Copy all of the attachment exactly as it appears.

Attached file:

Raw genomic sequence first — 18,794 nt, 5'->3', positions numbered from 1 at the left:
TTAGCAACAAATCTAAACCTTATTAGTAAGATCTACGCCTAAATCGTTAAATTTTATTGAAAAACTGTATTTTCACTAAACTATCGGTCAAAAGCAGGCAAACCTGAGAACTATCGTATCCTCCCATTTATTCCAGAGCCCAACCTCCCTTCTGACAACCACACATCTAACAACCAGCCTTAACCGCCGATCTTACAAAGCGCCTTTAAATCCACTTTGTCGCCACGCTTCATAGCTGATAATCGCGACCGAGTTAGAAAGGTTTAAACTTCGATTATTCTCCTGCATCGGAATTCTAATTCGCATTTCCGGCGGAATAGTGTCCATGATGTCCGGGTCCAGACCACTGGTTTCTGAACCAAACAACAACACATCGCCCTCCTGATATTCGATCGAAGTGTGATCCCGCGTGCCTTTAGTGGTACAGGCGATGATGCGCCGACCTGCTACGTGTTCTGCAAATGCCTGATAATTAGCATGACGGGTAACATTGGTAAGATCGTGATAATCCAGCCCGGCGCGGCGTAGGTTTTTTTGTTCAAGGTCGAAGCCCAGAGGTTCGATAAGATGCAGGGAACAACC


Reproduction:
Raw genomic sequence first — 18,794 nt, 5'->3', positions numbered from 1 at the left:
TTAGCAACAAATCTAAACCTTATTAGTAAGATCTACGCCTAAATCGTTAAATTTTATTGAAAAACTGTATTTTCACTAAACTATCGGTCAAAAGCAGGCAAACCTGAGAACTATCGTATCCTCCCATTTATTCCAGAGCCCAACCTCCCTTCTGACAACCACACATCTAACAACCAGCCTTAACCGCCGATCTTACAAAGCGCCTTTAAATCCACTTTGTCGCCACGCTTCATAGCTGATAATCGCGACCGAGTTAGAAAGGTTTAAACTTCGATTATTCTCCTGCATCGGAATTCTAATTCGCATTTCCGGCGGAATAGTGTCCATGATGTCCGGGTCCAGACCACTGGTTTCTGAACCAAACAACAACACATCGCCCTCCTGATATTCGATCGAAGTGTGATCCCGCGTGCCTTTAGTGGTACAGGCGATGATGCGCCGACCTGCTACGTGTTCTGCAAATGCCTGATAATTAGCATGACGGGTAACATTGGTAAGATCGTGATAATCCAGCCCGGCGCGGCGTAGGTTTTTTTGTTCAAGGTCGAAGCCCAGAGGTTCGATAAGATGCAGGGAACAACC